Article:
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Track by Track: ROI ‘August City’

Brisbane duo – and their vocal collaborators – dissect their eclectic debut.

As predicted in our initial preview — via the heart-wrenching lead track “Maths & Engineering” — ROI’s debut August City is an immersive record, partnering prog-like compositions alongside emotional responses of a wide variety of collaborating vocalists. While led by the duo’s rhythm-based production, August City stretches out across a wide spectrum of genres — sporadically introducing elements of jazz and rock, alongside more traditional, softer ballads — seemingly adapting as required to the particular contributor’s style.

As such, August City is a truly collaborative project. The individual tracks compartmentalised by the guest’s ownership stamp, yet remain distinctly cut from the same ROI cloth. Keen to discover more, we recently caught up with Matt Schrader from ROI, as well as many of the album’s contributors, for some insight into this delicate balancing act.

The entire album is also available to stream below.

Matt Schrader (ROI) on “Latrobe St”
“Where it all started, the street where I met Barn for some session studio work nearly ten years ago. Barn wrote the riff and we used to play it live when backing a Gold Coast artist, using the riff to join two of her songs together. We expanded it, added a bridge (or two, depending on who you ask), and tried different vocal arrangements before deciding to let it sit as an instrumental, keeping Latrobe St true to what it was/is/will always be.”

Alan Boyle (Blues Arcadia) on “Second Skin”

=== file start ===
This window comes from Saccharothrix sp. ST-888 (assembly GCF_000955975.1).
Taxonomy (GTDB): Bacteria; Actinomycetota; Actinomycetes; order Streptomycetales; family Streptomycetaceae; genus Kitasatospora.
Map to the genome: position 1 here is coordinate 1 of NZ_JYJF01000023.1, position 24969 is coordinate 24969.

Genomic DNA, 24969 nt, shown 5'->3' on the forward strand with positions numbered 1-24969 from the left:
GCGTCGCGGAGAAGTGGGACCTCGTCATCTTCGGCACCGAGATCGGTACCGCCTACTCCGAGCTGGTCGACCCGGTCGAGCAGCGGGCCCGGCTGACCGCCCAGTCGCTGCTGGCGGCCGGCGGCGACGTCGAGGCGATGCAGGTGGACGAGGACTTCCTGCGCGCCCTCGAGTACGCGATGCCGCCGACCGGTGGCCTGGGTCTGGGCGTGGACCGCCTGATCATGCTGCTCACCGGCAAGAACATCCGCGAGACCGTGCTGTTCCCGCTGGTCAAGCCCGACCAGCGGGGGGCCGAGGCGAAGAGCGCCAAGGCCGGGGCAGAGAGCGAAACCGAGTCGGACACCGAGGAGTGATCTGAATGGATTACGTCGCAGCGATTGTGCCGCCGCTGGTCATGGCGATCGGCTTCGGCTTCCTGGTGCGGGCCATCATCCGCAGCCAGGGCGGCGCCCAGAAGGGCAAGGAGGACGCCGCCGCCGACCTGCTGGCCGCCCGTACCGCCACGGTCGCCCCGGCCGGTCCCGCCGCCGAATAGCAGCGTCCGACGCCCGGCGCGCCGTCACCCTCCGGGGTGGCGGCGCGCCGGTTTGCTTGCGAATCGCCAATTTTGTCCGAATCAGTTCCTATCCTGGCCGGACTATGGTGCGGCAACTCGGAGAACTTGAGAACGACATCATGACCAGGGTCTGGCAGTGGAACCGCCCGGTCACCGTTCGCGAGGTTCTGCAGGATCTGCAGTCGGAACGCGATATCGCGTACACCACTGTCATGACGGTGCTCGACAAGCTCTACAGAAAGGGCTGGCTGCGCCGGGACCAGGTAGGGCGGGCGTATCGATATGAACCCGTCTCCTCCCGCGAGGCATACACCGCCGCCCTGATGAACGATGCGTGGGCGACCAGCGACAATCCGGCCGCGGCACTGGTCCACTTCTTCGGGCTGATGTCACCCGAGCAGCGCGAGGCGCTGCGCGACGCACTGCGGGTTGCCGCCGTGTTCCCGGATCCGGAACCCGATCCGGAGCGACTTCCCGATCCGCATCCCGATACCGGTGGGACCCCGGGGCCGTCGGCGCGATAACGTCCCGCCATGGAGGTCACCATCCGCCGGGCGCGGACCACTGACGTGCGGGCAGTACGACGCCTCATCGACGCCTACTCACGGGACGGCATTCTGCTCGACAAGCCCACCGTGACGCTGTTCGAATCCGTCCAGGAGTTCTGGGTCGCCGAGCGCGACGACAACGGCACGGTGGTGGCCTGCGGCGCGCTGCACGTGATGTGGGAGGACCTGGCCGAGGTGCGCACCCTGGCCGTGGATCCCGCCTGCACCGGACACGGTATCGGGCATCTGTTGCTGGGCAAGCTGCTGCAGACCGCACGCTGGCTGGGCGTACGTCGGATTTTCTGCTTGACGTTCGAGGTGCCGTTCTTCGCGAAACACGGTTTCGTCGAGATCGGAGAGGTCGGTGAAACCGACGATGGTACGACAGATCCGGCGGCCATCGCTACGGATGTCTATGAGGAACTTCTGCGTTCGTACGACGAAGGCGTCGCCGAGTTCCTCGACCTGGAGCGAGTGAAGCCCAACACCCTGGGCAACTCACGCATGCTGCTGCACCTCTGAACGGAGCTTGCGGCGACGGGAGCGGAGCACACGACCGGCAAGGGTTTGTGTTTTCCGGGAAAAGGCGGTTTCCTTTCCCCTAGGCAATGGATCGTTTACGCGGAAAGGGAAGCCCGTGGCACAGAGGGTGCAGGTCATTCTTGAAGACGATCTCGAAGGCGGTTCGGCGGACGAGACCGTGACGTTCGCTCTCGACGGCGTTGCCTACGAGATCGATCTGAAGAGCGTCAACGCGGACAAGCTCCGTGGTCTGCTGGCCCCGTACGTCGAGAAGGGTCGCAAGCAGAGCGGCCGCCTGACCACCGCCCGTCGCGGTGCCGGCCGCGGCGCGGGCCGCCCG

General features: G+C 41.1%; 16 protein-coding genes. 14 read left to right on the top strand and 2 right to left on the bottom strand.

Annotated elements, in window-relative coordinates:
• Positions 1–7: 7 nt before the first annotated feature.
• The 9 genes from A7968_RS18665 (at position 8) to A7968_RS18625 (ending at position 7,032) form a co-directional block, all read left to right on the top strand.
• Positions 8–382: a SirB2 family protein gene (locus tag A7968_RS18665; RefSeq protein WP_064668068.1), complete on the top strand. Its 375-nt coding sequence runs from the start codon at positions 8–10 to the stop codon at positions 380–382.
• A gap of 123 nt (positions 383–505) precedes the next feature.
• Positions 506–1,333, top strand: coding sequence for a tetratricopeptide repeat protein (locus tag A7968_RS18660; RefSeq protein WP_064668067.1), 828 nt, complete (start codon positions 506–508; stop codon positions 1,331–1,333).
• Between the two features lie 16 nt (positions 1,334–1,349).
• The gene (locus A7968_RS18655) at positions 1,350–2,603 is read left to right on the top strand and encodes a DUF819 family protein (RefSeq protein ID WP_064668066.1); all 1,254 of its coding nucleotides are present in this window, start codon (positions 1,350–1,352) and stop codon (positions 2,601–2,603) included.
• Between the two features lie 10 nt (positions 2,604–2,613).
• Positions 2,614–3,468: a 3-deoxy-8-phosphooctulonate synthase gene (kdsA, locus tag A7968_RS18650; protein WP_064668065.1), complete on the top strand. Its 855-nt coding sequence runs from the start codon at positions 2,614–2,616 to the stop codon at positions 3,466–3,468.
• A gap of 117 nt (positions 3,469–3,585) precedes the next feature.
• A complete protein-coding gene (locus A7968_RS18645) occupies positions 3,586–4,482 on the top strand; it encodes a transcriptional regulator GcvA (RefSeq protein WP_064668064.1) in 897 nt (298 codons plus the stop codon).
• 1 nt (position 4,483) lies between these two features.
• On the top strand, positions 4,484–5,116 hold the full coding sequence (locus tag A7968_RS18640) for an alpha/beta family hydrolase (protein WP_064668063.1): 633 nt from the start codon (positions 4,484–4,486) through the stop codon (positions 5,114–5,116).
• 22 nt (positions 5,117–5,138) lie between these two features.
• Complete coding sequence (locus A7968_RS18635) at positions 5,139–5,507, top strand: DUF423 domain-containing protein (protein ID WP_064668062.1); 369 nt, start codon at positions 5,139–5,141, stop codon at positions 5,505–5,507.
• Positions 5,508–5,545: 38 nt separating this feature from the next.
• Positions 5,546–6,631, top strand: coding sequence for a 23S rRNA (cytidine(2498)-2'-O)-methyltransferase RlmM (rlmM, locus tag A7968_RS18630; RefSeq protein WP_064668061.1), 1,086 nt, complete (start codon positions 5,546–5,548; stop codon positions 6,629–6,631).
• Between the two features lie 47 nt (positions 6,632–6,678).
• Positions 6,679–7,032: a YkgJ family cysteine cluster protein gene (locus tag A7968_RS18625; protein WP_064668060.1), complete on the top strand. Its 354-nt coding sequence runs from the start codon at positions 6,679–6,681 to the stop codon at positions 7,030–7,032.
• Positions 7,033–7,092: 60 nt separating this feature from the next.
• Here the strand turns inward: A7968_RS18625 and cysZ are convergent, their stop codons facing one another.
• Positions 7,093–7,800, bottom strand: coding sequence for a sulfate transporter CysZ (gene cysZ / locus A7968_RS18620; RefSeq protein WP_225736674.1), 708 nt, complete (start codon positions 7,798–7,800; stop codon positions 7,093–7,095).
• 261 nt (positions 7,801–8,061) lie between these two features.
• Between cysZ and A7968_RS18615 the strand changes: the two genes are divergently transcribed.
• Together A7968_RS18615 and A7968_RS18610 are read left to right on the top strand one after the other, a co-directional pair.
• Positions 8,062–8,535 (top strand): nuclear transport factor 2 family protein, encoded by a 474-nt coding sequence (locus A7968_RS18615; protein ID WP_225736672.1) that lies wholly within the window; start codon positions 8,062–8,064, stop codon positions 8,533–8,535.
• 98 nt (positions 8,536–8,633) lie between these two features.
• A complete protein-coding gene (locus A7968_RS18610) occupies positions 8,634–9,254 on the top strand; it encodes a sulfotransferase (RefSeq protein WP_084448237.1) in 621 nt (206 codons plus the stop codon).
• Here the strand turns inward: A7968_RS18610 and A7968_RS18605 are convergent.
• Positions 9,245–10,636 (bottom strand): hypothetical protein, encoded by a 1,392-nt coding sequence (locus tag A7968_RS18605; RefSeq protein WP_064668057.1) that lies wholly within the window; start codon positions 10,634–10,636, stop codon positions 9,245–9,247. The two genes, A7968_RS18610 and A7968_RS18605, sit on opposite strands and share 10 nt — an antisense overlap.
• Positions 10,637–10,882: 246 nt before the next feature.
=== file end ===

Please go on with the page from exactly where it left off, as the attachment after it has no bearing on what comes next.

“I suppose it’s like banging on the windows and doors of places you ultimately feel you don’t belong in, but keep making a show of yourself trying to get in – just to prove to the people inside that you can. So yeah, it’s a bit paranoid, and a bit narrow, especially in that rant bit. Not a lot of light, or hope, but that’s not necessary to console someone when they are down in the hole. Just some empathy (or self-empathy) can get you back out and scrappy again. ‘Please stop breaking down. But if you do, I understand.'”

Natasha Doherty (Smoking Martha) on “Take A Hit”
“This is about being free and letting go, the music is so chaotic but free so it inspired a bit of a party anthem!!”

Stephen Ryan (Good Oak) on “Maths And Engineering”
“A friend of mine turns out these short pieces of writing that are a sort of a ramble on a particular topic or event. He has a unique way of coming at things and manages to be funny and sad at the same time. I’ve long wanted to try to put them to music in some way. When ROI sent me the music to what became ‘Maths And Engineering’ I thought it was an opportunity to try it out. It’s very different to anything I’ve done before but I wanted the melody and delivery to have very little going on so there is no distraction from the story.”

Lauren Porter (Rowen) on “In Mind”